chapter  9
18 Pages

Special Educational Needs of Children in Immigrant Families

ByDYLAN CONGER AND ELENA L . GRIGORENKO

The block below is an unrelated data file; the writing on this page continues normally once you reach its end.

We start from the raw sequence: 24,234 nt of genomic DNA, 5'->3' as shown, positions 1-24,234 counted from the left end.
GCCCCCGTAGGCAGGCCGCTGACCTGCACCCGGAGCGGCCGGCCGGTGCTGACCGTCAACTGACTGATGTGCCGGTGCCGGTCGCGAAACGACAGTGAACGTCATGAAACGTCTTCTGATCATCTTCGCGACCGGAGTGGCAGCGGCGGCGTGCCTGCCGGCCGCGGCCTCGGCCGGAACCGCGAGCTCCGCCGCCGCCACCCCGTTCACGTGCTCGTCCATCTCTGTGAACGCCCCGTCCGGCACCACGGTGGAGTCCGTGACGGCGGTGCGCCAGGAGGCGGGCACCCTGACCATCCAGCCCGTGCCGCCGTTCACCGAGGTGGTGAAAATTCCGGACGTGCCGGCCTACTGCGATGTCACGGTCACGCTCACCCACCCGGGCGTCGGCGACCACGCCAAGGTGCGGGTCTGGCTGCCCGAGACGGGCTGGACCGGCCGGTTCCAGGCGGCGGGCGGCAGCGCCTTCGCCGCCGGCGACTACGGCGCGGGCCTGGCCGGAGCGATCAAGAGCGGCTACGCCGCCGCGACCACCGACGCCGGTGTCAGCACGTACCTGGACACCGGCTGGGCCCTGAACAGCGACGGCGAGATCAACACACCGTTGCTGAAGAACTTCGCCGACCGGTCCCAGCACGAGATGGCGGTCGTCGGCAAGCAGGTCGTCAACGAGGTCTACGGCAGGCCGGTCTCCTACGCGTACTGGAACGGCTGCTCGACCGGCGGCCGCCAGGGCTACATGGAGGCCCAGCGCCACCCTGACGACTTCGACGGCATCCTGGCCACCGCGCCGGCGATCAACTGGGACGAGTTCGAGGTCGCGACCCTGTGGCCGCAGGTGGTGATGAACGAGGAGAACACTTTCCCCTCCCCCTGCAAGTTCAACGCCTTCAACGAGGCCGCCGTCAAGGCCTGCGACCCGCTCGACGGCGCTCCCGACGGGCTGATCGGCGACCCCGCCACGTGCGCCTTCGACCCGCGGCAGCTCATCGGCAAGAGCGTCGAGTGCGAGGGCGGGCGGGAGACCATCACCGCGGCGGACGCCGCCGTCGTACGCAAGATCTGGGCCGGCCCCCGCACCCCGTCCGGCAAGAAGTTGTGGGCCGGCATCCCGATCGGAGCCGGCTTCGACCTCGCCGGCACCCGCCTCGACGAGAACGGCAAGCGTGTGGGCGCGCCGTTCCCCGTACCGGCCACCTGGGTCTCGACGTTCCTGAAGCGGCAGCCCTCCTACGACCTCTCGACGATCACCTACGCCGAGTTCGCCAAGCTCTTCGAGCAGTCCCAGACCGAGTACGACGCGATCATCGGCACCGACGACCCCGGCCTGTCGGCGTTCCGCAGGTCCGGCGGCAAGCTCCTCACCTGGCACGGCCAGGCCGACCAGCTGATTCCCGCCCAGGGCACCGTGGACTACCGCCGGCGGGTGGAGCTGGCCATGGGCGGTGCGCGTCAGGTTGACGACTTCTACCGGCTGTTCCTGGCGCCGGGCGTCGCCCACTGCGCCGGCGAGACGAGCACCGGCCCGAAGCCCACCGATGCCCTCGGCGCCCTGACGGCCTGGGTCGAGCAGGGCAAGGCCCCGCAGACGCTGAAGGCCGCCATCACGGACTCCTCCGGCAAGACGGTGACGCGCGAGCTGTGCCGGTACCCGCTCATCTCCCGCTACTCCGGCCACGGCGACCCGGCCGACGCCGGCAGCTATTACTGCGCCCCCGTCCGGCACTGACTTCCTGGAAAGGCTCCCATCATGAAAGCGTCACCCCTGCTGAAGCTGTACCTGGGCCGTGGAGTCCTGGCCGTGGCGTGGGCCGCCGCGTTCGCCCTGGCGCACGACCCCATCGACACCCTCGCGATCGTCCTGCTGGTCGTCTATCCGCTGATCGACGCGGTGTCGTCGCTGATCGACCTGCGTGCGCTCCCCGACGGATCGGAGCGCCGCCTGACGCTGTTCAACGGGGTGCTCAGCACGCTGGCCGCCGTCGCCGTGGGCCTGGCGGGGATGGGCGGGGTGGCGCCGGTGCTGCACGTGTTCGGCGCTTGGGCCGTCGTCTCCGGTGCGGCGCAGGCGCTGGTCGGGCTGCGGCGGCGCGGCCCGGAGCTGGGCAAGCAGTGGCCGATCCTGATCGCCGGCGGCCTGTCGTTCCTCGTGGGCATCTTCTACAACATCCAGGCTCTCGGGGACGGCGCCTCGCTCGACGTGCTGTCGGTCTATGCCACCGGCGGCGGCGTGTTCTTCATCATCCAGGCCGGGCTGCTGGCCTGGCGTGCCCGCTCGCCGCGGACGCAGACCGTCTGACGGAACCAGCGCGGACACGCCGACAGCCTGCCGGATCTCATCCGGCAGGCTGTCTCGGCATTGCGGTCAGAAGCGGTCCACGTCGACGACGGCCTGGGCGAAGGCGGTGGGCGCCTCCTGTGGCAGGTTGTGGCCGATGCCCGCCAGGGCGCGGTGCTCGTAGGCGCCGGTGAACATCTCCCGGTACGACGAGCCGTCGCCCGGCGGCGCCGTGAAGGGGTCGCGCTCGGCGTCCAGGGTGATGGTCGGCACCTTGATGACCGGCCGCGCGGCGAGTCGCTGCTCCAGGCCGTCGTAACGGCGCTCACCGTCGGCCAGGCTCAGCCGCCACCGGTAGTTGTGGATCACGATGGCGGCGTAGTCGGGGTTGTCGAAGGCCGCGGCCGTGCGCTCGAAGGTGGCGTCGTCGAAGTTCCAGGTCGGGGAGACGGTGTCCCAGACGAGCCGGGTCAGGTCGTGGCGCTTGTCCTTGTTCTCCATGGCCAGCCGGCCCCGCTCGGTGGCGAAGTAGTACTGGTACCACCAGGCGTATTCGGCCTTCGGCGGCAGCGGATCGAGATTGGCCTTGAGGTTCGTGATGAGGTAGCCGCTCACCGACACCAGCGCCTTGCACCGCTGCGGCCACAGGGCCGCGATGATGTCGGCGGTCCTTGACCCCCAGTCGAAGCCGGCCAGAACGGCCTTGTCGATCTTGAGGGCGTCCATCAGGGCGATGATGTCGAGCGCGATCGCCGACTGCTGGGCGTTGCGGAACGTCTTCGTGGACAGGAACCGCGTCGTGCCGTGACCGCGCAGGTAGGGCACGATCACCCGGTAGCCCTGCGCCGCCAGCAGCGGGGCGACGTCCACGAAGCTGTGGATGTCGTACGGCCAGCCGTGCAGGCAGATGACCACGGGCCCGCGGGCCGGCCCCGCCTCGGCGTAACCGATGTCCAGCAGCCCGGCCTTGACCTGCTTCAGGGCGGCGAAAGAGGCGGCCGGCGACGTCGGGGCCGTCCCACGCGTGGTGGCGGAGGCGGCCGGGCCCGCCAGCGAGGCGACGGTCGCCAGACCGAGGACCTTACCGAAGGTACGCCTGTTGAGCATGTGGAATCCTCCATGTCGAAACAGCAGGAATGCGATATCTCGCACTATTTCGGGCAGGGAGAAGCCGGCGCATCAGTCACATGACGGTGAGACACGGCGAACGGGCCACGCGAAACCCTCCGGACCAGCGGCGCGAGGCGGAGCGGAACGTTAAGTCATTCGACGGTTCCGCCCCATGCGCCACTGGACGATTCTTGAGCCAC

As demonstrated in chapters throughout this volume, the research community has accumulated a substantial amount of knowledge on the academic achievement and English-language needs of young newcomers to the US. There is also a growing body of research on the physical and mental health prospects of immigrant youth. In stark contrast, and in spite of an abundance of anecdotal evidence, very little empirical work has examined immigrant youth’s rates of disabilities and participation in special education programs. This chapter provides an overview of what we do know so far about immigrant children and special education. We first provide empirical evidence from three data sources on the rates of disability and special education among immigrant youth compared to native-born children. We find that immigrant youth are less likely to participate in special education programs and offer some explanations for their underrepresentation. We conclude with implications for policy and practice.